GENEVA (3 June 2015) – The UN’s torture prevention body has urged the Philippines to deal urgently with prison overcrowding and improve independent monitoring of places of detention as part of efforts to protect people deprived of their liberty against torture and cruel, inhuman or degrading treatment
The call came at the end of the first visit to the Philippines by the Sub-Committee on the Prevention of Torture (SPT), when the six member delegation presented its confidential preliminary observations to the Filipino authorities.
“We hope, and expect, that the Government of the Philippines will use our report to improve the conditions of people deprived of their liberty, in particular by dealing with the chronic problem of overcrowding in places of detention. We encourage the Government to find solutions to overcrowding as a priority,” said Suzanne Jabbour, who headed the SPT delegation.
The SPT also highlighted the importance of the Philippines enacting a law to establish an effective national independent monitoring body, known as a National Preventive Mechanism (NPM) as soon as possible this year,
“We believe that an effective, independent and well-resourced National Preventive Mechanism will be crucial to prevent torture and ill-treatment and to improve conditions of detention through a system of regular visits,” said Ms. Jabbour. She noted that the Philippines, to meet its treaty obligations, should have set up such an NPM by April 2013 and encouraged the Government to move swiftly to establish such a body this year.
Among the places the experts visited during their 10 days in the Philippines were police stations, pre-trial facilities, prisons, a juvenile rehabilitation centre, correctional institute for women and a psychiatric hospital. Members of the delegation carried out private and confidential interviews with law enforcement officials, medical staff and persons deprived of their liberty. The SPT delegation met the relevant authorities, including the Senate, the House of Representatives, members of government departments, and civil society representatives.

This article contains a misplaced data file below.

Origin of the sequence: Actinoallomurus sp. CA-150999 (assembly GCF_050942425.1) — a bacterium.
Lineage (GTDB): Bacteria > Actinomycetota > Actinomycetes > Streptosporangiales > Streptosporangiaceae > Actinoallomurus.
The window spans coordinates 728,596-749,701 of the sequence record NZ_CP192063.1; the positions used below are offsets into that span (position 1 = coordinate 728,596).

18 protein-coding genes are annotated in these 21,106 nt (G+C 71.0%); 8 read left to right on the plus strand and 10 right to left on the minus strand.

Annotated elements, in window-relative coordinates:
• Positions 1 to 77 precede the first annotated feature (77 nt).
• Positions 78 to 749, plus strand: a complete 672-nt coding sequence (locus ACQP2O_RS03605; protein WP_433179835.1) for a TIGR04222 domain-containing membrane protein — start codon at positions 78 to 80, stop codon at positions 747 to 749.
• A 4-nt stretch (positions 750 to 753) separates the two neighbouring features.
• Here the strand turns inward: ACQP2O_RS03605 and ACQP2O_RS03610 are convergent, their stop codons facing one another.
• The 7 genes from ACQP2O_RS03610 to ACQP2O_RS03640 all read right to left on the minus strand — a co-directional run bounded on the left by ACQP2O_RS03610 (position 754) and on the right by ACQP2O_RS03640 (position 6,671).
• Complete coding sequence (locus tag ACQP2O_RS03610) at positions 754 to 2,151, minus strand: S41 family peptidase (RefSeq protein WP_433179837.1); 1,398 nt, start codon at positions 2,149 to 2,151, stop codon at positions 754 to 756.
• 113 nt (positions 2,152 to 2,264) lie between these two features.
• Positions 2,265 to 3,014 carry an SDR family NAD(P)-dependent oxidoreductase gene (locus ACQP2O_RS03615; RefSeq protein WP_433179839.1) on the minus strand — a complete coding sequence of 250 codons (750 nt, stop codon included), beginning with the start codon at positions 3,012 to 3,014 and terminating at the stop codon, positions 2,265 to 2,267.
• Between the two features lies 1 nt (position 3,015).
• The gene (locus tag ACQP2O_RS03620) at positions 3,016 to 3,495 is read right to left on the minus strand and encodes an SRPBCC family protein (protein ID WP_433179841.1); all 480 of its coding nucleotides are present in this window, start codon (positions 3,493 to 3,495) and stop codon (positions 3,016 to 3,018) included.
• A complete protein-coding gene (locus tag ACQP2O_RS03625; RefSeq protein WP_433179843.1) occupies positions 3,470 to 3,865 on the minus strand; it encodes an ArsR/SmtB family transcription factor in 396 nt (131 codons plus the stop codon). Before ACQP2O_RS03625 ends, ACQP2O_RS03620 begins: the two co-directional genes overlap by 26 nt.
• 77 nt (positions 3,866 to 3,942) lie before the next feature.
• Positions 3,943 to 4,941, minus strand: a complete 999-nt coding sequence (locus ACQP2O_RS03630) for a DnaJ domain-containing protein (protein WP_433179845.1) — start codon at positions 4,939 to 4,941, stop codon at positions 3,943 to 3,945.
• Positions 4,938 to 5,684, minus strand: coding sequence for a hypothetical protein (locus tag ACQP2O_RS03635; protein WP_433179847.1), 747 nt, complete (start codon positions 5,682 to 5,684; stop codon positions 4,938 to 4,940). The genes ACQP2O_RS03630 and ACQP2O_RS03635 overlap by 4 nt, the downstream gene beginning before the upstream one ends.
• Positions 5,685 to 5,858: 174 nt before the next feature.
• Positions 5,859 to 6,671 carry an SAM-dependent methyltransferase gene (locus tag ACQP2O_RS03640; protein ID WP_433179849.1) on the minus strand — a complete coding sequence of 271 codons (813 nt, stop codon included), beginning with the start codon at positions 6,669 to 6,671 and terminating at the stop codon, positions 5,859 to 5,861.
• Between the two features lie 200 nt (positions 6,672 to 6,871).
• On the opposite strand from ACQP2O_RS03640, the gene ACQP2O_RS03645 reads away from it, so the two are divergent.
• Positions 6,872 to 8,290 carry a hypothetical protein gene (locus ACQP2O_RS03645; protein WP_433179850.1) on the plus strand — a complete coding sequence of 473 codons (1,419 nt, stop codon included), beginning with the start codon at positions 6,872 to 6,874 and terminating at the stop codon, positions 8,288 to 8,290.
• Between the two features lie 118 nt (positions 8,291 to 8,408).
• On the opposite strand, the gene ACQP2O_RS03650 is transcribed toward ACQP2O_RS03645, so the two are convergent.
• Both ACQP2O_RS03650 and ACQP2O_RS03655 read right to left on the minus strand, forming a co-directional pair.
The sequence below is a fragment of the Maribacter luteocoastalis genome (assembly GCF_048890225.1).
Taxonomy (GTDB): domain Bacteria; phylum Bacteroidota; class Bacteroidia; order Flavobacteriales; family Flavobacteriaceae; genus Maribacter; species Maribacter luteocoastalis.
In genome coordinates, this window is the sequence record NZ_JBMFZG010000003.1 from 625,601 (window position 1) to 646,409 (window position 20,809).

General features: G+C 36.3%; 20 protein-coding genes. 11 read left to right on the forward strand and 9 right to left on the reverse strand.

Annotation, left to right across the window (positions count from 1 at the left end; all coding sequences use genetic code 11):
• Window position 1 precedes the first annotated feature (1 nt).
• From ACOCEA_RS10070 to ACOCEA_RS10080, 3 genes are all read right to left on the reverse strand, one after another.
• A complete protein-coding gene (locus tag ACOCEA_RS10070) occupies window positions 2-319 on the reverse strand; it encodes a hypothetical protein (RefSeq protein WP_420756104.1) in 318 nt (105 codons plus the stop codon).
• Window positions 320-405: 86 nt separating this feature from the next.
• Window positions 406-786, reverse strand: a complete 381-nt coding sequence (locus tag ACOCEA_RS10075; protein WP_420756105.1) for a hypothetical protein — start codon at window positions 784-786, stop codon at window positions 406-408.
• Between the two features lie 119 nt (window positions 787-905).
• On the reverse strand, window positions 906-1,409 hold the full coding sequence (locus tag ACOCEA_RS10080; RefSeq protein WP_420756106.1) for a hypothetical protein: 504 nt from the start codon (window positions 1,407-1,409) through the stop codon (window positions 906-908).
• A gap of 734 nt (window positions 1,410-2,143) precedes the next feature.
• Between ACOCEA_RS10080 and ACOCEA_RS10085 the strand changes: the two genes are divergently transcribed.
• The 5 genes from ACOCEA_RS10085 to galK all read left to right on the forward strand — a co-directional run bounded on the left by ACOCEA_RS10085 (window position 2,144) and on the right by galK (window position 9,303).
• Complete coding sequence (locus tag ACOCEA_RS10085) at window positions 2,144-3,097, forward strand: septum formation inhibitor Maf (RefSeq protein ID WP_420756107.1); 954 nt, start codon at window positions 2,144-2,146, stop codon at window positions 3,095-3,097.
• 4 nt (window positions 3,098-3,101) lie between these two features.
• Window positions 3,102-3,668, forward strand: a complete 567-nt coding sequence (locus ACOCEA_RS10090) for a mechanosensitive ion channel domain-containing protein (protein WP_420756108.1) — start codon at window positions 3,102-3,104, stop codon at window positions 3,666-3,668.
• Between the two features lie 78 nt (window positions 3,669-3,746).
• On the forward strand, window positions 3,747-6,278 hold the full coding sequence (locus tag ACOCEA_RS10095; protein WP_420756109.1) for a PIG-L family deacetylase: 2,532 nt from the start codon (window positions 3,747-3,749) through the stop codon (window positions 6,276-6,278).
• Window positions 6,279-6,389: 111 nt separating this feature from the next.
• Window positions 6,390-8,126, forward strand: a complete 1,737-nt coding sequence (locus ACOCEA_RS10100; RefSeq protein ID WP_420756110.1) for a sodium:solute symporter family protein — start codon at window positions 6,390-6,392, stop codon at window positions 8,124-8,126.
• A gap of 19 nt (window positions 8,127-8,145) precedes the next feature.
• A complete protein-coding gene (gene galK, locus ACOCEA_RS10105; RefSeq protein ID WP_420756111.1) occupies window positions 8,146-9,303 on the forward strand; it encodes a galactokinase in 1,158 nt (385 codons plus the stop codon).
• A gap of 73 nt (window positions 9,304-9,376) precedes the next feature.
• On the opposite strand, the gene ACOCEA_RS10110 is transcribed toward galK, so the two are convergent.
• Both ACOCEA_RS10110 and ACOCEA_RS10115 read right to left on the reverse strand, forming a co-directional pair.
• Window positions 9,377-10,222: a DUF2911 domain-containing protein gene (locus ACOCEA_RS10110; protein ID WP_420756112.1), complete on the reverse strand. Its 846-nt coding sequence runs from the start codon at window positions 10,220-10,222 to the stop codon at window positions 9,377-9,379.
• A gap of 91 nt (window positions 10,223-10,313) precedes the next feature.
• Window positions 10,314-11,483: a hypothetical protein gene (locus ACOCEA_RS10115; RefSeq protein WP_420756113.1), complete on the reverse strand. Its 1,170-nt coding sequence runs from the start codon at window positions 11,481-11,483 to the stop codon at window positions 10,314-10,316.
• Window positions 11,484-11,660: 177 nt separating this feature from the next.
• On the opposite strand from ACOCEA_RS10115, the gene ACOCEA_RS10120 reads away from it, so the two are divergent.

Following the visit, the SPT will submit a confidential report to the Government of the Philippines, containing its observations and recommendations on prevention of torture and ill-treatment of persons deprived of their liberty. As with all other States, the SPT is encouraging the Philippines to make this report public.
The SPT delegation was composed of Suzanne Jabbour, Arman Danielyan, Marija Definis-Gojanovic, Lorevan González Pinto, Milos Jankovic, and Aneta Stanchevska.
For media requests, please contact: Suzanne Jabbour (available until 5pm Manila time) firstname.lastname@example.org + 961 76 776 678,
For more information, in Geneva: Liz Throssell, +41 (0) 22 917 9466/ email@example.com
The SPT’s role is to prevent torture, cruel, inhuman or degrading treatment and punishment of detainees and it has a mandate to visit all States that are parties to the Optional Protocol to the Convention against Torture (OPCAT).
For the SPT, the key to preventing torture and ill-treatment lies in building constructive relations with the State concerned, and its guiding principles are co-operation and confidentiality.
The Optional Protocol on the Prevention of Torture has to date been ratified by 78 countries.
The SPT communicates its recommendations and observations to the State by means of a confidential report, and if necessary to National Preventive Mechanisms. However, State parties are encouraged to request that the SPT makes these reports public.
More about the SPT: http://www.ohchr.org/EN/HRBodies/OPCAT/Pages/OPCATIndex.aspx